But there’s a new range of heavy duty 4x4s on the market that aims to take things back to basics.
The name Santana may be new to many, but at first glance the shape of the vehicle will be very familiar. But don’t just discount this as a Land Rover Defender clone – it is a very different beast.
Metalurgica de Santa Ana, now Santana Motor, is a Spanish company that in 1958 signed a deal with Rover to build knock-down kits of the early series Land Rovers in Spain. As the venture went on the vehicles became increasingly independent, until eventually they were 100% local content.
In 1985, Land Rover sold its share of the firm to Suzuki and Santana started building the SJ410. Santana continued to build its own version of the Land Rover alongside the compact Suzuki. As SJ410 sales grew, Santana eventually stopped building the heavy duty 4x4 in 1992, but in 1999 the Spanish firm decided the time was right to re-enter the rugged 4x4 market with the introduction of the PS10.
UK importer Fourtec, of Dereham in Norfolk, has been pushing the Santana PS10 here for some time, but had to wait until May this year for right-hand drive to start filtering through.
With a range of five-door station wagons, double-cab vans and two-seat vans available now, a single-cab pick-up later this year and double-cab pick-ups next year, Fourtec now has a full line-up to offer potential dealers and customers.
Let’s get those looks out of the way first. Yes, there is definitely a Defender resemblance in there, but the Santana uses steel body panels with tough plastic mouldings to create the shape.
And Fourtec managing director Jon Crocker says that, although similar on the outside, Santana has liberated far more room for the driver and passengers inside.
A Defender driver can feel that they are jammed up against the door and window, and larger drivers find it more comfortable to drive with the window open. Santana has moved the driver’s seat and the steering column inboard by about 100mm.
Fourtec has enlisted 15 dealers so far, with 25 outlets around the country. There are still some areas of the UK that aren’t fully covered, but the firm took on three dealers just last week.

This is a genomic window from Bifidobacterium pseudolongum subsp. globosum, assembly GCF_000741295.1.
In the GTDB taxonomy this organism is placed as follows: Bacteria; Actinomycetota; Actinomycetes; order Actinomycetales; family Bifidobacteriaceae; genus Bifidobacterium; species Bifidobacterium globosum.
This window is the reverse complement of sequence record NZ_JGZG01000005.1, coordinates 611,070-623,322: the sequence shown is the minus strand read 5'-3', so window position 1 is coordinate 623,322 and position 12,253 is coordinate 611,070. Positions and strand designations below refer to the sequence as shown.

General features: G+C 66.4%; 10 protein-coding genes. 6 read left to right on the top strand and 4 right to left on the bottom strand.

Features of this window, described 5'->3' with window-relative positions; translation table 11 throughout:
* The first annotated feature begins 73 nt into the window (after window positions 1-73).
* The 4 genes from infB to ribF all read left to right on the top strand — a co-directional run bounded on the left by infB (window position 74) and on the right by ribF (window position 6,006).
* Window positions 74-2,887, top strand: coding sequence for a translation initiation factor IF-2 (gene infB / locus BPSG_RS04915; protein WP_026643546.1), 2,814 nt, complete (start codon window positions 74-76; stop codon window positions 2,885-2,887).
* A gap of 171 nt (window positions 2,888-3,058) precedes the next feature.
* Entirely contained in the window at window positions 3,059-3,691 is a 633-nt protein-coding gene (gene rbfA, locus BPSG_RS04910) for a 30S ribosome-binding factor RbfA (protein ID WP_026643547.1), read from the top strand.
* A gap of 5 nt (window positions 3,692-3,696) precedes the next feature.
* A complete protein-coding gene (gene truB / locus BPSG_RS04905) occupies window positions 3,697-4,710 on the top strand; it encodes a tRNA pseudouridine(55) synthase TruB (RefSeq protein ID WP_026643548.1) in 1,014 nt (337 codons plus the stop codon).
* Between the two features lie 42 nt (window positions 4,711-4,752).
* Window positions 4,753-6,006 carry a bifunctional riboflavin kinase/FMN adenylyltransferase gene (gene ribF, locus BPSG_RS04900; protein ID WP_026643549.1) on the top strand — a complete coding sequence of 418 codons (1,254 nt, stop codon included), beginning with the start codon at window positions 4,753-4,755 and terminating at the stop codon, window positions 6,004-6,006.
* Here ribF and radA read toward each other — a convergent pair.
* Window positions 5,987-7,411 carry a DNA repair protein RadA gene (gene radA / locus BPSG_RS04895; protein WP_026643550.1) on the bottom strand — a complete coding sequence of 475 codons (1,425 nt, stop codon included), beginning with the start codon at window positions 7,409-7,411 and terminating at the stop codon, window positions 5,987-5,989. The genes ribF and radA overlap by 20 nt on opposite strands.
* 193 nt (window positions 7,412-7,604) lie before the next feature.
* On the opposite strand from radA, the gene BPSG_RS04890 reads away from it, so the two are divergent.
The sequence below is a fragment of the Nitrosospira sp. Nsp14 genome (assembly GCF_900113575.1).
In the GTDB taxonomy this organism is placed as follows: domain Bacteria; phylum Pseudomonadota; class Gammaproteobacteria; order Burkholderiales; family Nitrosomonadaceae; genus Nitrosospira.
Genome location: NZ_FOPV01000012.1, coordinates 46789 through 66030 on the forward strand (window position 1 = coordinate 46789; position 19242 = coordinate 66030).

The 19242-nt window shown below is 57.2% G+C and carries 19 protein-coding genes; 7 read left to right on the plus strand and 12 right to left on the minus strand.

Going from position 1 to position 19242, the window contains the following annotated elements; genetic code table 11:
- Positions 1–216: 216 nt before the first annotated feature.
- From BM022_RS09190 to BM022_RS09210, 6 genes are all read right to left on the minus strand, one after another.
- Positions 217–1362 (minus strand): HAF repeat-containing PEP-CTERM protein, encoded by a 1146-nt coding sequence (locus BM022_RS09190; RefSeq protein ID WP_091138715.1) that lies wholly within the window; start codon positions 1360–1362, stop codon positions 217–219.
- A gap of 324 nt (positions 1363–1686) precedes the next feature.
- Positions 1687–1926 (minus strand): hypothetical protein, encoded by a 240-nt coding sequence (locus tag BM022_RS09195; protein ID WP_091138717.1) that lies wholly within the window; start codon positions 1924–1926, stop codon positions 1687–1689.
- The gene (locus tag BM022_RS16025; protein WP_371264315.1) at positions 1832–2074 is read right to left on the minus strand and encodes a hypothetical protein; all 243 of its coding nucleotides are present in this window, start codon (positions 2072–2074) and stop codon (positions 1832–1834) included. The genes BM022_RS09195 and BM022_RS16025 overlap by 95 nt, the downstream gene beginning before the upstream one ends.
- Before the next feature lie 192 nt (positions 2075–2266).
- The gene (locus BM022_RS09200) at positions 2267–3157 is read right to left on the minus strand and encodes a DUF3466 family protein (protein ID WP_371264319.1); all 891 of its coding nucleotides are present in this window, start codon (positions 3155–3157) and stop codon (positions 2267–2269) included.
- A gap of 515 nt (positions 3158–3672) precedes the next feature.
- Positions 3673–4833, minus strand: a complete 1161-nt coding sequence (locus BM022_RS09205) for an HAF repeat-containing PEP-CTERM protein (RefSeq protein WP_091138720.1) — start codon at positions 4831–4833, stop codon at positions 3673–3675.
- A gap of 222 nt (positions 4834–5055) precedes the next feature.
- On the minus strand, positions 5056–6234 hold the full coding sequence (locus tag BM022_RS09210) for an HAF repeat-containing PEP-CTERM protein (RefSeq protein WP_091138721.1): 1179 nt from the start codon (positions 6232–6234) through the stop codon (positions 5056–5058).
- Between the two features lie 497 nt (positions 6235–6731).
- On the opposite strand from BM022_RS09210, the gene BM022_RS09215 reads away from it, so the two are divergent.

Perhaps most telling is the fact that one of its dealers also holds a Land Rover franchise, figuring that if it is going to lose Defender sales, it may as well be to a dealer outlet that it owns.
Service intervals for the Iveco-sourced 2.8-litre Unijet engine are 9,000 miles and the Santanas come with a two-year/60,000-mile warranty, which can be upgraded to a three-year, unlimited-mileage warranty for £470. Roadside breakdown and recovery is included, even for a trailer.
Which brings us to the vehicle’s abilities. All PS10s can pull a 3,500kg load, something that is increasingly rare unless you are prepared to spend considerably more. Maximum payload inside the vehicle is one tonne.
Crocker says base models are around 10% less than the equivalent Defender, with the difference rising as you go up the specification scale. The double-cab van starts at £18,206 including VAT and delivery, while it’ll cost you £17,619 on-the- road including VAT for the two-seater van. Opt for the station wagon, with up to nine seats, and prices start at £18,794 on-the-road.
Model: Santana PS10
Engine size (cc): 2,800
Power (bhp/rpm): 125/3,600
Torque (lb-ft): 202
Towing weight (kg): 3,500
Prices (inc VAT and delivery): £17,619 – £18,794
BEHIND THE WHEEL
CERTAINLY the Santana, for anyone who has driven a Defender, will feel much more spacious, with elbow room to spare. It’s a similar story in the back, with the rear seats set further back on station wagon and five-seat van versions to provide far more leg room
Under the bonnet of the PS10, the 2.8-litre diesel offers 125bhp at 3,600rpm and 202 lb-ft of torque. Off-roading is made easy with that much torque, as the Santana will keep pulling on tick-over well after some competitors have stalled.
The vehicles use a five-speed manual gearbox and offer two and four-wheel drive, the rear wheels taking the strain when in two-wheel-drive. Low range is also on offer for real hard work. There’s another shock under the body too. Where many now use coil springs, Santana has opted for parabolic leaf springs and double-acting shock absorbers.
These springs offer surprisingly long travel, and it would take a fairly impressive lump of ground to get the PS10 to lift a wheel in the air, which means, of course, that traction is maintained through all but the roughest of terrain.
The interior really has been built for work – you could hose it out without fear of damage, with rubber mats everywhere and hard wearing cloth on the seats.
A twin-skinned composite roof material means there is no need to have a roof lining and luxuries such as electric windows and air conditioning are only available on higher specification Plus and Extra Plus trim levels.
AS long as all you want is a basic vehicle that will do a sound job in the rough, the Santana PS10 is certainly worth more than a second look.